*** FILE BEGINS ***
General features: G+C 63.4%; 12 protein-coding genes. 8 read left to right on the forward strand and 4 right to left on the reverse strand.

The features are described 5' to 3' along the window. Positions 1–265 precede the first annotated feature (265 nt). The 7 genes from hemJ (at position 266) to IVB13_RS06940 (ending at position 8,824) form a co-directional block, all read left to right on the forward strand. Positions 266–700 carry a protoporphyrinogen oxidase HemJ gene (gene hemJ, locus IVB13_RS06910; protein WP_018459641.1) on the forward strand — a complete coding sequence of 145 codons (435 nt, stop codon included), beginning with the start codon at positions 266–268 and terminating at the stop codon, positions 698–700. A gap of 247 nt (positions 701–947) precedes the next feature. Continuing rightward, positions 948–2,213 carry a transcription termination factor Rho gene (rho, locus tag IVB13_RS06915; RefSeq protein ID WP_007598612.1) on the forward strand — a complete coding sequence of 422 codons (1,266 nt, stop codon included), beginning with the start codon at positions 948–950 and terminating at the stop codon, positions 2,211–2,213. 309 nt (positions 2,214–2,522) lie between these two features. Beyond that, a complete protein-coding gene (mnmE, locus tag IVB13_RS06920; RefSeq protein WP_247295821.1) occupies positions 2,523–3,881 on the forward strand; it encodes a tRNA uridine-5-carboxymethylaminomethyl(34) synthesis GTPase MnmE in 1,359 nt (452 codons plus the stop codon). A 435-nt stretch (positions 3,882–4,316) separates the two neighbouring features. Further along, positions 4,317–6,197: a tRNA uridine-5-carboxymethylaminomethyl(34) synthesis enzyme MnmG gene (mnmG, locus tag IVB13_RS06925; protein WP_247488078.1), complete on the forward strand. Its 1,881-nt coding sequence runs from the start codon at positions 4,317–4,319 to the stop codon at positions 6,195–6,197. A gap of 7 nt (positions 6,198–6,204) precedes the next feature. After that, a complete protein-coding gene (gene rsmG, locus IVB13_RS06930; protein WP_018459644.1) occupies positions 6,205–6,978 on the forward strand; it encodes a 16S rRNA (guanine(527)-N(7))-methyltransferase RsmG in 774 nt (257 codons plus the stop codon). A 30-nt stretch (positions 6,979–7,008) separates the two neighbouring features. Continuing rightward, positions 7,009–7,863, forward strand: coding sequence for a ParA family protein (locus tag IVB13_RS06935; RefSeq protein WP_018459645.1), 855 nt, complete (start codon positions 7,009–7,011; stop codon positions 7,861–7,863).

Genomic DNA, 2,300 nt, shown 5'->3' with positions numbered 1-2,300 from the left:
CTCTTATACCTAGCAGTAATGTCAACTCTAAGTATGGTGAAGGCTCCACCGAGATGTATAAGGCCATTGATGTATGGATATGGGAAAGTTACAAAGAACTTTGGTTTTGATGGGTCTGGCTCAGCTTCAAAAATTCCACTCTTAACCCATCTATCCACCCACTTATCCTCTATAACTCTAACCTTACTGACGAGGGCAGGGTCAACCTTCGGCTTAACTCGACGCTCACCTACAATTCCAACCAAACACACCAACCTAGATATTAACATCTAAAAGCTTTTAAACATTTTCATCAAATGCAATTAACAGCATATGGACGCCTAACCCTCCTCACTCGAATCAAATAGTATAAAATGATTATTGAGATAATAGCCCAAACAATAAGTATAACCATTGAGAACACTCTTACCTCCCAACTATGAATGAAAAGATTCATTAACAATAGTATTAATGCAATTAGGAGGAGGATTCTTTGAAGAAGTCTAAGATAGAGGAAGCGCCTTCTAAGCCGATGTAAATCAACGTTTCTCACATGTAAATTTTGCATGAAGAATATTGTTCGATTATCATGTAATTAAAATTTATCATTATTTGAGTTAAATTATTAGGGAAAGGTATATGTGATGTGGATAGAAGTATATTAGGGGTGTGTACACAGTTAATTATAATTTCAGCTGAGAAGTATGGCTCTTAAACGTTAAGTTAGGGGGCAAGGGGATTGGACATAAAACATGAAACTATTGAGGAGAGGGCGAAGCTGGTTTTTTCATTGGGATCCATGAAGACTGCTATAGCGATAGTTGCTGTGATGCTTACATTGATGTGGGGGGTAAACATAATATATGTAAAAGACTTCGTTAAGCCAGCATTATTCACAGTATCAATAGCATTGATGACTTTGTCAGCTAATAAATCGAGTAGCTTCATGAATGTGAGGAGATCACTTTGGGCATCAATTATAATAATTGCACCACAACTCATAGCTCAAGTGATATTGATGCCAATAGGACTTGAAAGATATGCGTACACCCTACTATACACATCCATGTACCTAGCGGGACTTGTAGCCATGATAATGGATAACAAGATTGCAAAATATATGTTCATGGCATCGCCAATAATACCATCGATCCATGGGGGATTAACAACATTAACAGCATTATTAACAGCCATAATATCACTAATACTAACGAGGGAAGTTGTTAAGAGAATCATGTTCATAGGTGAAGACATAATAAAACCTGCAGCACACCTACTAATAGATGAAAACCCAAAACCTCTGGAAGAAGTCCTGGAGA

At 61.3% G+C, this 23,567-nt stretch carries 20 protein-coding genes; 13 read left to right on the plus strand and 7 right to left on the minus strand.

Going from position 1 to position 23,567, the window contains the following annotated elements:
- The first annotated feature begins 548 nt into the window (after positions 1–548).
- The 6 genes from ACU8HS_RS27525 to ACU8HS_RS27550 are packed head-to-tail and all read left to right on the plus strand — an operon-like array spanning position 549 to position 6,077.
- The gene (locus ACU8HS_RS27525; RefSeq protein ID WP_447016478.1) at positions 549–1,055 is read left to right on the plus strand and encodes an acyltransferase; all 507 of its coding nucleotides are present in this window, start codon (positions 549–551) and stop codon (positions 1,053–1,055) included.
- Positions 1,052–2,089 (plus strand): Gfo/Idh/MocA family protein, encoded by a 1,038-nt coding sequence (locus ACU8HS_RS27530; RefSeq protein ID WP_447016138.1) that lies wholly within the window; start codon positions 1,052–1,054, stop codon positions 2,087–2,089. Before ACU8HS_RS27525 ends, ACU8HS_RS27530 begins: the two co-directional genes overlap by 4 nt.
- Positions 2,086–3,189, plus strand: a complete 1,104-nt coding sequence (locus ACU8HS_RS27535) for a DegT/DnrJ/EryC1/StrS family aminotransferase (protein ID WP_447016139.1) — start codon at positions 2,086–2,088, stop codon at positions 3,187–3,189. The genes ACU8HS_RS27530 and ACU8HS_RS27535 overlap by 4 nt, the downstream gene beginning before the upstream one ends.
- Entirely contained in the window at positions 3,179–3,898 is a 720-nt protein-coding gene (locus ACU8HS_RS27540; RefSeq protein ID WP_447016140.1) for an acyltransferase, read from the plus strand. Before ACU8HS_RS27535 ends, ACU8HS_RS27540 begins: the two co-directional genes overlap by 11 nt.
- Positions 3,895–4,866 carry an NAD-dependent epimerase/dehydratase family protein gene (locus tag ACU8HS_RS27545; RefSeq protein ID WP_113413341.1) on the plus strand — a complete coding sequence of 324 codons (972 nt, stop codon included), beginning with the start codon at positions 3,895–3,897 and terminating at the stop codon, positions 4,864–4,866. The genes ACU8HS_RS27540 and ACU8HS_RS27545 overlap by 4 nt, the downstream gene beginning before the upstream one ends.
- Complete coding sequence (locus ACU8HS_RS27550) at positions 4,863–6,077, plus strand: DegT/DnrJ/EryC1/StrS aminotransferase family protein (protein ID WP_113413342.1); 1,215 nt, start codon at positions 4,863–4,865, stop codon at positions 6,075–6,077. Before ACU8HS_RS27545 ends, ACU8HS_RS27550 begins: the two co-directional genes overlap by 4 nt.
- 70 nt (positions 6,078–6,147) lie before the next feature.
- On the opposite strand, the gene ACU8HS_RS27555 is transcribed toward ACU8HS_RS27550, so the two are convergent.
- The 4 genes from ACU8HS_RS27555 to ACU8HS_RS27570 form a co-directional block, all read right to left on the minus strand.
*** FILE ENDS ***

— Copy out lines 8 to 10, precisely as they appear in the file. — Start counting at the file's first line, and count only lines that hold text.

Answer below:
- The 6 genes from ACU8HS_RS27525 to ACU8HS_RS27550 are packed head-to-tail and all read left to right on the plus strand — an operon-like array spanning position 549 to position 6,077.
- The gene (locus ACU8HS_RS27525; RefSeq protein ID WP_447016478.1) at positions 549–1,055 is read left to right on the plus strand and encodes an acyltransferase; all 507 of its coding nucleotides are present in this window, start codon (positions 549–551) and stop codon (positions 1,053–1,055) included.
- Positions 1,052–2,089 (plus strand): Gfo/Idh/MocA family protein, encoded by a 1,038-nt coding sequence (locus ACU8HS_RS27530; RefSeq protein ID WP_447016138.1) that lies wholly within the window; start codon positions 1,052–1,054, stop codon positions 2,087–2,089. Before ACU8HS_RS27525 ends, ACU8HS_RS27530 begins: the two co-directional genes overlap by 4 nt.